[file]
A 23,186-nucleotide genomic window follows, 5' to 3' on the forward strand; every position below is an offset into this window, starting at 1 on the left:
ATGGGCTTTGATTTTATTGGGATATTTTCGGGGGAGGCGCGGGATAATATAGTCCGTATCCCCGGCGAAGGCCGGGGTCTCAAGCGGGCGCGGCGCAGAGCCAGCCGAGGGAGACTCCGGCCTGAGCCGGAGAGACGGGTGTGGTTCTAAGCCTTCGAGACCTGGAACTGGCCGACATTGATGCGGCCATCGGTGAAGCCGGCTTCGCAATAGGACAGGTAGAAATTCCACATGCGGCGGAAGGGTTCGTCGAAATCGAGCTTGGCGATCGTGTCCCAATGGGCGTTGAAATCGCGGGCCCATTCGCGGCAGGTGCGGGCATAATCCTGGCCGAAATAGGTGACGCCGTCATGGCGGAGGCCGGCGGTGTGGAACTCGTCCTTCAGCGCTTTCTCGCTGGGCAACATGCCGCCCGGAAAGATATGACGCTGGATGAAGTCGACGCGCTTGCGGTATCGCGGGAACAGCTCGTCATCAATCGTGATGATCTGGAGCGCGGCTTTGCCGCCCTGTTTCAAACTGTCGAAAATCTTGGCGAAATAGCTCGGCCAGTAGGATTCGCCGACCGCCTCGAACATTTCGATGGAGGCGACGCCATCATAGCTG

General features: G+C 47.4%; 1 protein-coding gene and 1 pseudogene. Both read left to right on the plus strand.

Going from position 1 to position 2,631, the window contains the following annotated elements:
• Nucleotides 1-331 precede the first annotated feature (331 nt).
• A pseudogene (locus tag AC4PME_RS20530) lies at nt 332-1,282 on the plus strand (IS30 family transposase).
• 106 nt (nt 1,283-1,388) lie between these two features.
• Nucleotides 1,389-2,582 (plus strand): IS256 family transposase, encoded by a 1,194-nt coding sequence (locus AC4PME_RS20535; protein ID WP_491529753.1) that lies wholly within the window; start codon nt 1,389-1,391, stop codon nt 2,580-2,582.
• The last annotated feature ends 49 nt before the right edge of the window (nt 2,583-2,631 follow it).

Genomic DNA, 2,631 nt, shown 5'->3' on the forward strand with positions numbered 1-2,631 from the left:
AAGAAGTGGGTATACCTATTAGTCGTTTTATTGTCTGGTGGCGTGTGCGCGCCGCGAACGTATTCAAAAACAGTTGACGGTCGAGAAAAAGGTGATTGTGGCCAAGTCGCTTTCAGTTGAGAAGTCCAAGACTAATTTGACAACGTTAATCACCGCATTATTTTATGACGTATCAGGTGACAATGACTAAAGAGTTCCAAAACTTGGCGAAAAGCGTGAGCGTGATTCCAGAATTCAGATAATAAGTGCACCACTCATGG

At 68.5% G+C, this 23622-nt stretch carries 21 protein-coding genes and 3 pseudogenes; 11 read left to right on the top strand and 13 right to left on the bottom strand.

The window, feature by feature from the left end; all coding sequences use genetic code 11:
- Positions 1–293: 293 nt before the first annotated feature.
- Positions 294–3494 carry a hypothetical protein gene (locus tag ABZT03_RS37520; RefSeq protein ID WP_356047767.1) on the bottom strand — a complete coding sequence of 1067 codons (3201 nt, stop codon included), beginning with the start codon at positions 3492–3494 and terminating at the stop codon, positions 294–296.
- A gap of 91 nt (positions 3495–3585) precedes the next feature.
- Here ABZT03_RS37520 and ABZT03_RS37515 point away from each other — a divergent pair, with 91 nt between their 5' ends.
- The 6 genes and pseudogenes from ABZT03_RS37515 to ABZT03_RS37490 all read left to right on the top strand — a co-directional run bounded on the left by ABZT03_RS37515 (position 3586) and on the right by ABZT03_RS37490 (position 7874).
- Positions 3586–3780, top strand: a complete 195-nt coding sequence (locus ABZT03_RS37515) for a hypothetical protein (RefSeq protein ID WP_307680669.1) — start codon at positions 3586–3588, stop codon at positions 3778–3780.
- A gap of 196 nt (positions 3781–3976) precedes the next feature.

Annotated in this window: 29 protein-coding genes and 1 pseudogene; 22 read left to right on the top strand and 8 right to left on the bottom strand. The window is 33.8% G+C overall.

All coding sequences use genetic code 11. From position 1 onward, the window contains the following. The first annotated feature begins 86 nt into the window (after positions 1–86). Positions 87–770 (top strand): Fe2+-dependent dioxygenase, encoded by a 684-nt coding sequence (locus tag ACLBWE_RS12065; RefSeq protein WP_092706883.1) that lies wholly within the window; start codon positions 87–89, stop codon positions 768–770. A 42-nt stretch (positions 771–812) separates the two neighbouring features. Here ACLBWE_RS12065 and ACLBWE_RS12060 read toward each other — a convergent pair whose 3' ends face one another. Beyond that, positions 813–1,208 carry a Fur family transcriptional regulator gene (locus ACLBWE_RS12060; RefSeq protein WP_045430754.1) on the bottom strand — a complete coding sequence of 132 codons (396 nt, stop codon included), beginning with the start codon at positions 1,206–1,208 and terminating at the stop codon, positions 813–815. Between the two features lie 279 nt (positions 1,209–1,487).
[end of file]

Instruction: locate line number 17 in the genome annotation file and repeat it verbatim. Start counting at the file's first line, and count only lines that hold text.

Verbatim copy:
- Here ABZT03_RS37520 and ABZT03_RS37515 point away from each other — a divergent pair, with 91 nt between their 5' ends.